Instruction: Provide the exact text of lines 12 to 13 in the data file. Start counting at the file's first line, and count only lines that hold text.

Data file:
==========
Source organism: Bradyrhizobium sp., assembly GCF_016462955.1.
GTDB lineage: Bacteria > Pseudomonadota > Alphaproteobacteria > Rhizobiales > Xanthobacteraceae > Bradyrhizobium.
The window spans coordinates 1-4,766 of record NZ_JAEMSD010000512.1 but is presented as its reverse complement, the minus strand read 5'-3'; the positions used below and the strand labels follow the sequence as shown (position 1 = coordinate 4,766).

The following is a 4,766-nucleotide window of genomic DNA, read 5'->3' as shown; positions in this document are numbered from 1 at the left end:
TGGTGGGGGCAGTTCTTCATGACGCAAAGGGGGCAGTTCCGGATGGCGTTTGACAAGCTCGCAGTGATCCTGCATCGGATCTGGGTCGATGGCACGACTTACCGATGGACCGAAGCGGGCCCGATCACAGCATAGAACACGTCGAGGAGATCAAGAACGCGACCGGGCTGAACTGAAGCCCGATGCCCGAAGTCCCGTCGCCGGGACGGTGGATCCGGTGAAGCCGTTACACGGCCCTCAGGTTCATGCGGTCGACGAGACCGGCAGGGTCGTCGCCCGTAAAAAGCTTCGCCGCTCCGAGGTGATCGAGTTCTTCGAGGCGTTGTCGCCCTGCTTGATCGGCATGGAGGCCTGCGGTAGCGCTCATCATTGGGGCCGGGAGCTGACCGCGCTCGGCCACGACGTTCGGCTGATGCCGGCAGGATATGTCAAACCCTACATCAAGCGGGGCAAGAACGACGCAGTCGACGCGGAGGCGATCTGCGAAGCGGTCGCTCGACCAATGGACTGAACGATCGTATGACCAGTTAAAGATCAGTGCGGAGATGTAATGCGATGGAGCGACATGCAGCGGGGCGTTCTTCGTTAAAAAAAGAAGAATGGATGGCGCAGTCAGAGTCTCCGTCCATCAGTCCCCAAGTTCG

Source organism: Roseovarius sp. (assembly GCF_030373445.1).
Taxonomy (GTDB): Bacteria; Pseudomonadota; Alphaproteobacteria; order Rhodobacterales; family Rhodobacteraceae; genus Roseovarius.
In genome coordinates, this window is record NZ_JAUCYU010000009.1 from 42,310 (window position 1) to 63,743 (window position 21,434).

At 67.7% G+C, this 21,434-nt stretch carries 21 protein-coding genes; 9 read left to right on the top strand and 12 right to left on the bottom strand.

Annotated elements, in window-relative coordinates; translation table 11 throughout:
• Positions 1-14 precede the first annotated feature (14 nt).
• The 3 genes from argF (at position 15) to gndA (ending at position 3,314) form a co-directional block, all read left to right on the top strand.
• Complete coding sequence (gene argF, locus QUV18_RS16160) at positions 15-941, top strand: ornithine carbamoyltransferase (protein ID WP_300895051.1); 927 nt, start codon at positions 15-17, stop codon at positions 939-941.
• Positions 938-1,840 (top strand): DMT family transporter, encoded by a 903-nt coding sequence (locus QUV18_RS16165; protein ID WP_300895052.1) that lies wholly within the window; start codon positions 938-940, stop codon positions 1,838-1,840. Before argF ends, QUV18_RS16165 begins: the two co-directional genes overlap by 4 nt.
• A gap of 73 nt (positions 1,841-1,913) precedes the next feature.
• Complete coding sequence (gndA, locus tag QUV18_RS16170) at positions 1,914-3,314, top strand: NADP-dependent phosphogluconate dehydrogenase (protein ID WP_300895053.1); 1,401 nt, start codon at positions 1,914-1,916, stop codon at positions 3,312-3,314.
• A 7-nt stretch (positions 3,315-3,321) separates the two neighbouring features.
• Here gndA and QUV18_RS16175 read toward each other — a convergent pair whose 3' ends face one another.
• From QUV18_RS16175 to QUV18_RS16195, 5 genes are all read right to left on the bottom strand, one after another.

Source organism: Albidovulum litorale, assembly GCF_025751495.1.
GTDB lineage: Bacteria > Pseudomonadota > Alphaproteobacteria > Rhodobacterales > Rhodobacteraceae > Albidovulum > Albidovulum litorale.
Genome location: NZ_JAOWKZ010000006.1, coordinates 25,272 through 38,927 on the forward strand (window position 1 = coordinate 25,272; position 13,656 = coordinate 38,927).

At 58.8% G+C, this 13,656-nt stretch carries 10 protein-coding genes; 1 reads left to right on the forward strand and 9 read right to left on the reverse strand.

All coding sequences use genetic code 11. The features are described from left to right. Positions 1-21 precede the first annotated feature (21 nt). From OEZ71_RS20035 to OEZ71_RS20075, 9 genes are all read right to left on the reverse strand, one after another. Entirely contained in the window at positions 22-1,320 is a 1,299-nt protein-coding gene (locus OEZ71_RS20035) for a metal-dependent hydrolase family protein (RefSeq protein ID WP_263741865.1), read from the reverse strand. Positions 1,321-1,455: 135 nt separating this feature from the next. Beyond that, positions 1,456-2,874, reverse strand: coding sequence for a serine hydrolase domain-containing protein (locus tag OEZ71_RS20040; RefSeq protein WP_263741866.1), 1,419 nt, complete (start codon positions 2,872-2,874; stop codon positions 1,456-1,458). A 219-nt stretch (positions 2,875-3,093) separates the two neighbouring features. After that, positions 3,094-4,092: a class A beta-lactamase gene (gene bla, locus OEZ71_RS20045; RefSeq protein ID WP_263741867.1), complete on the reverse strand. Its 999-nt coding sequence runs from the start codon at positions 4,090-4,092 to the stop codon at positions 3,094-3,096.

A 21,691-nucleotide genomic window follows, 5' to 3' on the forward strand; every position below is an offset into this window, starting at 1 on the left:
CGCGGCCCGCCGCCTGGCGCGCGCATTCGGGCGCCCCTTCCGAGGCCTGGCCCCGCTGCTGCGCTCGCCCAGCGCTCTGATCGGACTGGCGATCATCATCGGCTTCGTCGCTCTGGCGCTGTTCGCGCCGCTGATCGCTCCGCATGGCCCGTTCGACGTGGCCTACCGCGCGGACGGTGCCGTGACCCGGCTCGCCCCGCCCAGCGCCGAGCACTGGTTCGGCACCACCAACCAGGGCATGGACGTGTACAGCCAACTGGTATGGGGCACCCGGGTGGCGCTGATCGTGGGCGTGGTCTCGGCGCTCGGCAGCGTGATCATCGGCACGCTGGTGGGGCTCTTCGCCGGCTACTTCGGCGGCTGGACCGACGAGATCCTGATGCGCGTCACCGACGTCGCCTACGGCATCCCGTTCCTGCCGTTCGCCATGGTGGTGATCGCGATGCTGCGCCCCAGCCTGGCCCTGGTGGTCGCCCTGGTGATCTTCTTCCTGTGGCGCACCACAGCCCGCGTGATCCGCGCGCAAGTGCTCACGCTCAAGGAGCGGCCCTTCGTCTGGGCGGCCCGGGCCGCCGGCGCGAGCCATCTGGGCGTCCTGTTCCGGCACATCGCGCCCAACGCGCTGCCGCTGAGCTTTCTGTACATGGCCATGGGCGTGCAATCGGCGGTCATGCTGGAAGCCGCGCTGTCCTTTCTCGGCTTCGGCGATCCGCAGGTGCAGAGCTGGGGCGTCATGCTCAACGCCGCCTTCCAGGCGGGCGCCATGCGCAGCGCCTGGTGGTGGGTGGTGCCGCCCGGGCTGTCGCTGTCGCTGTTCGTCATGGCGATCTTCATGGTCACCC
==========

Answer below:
• The 3 genes from argF (at position 15) to gndA (ending at position 3,314) form a co-directional block, all read left to right on the top strand.
• Complete coding sequence (gene argF, locus QUV18_RS16160) at positions 15-941, top strand: ornithine carbamoyltransferase (protein ID WP_300895051.1); 927 nt, start codon at positions 15-17, stop codon at positions 939-941.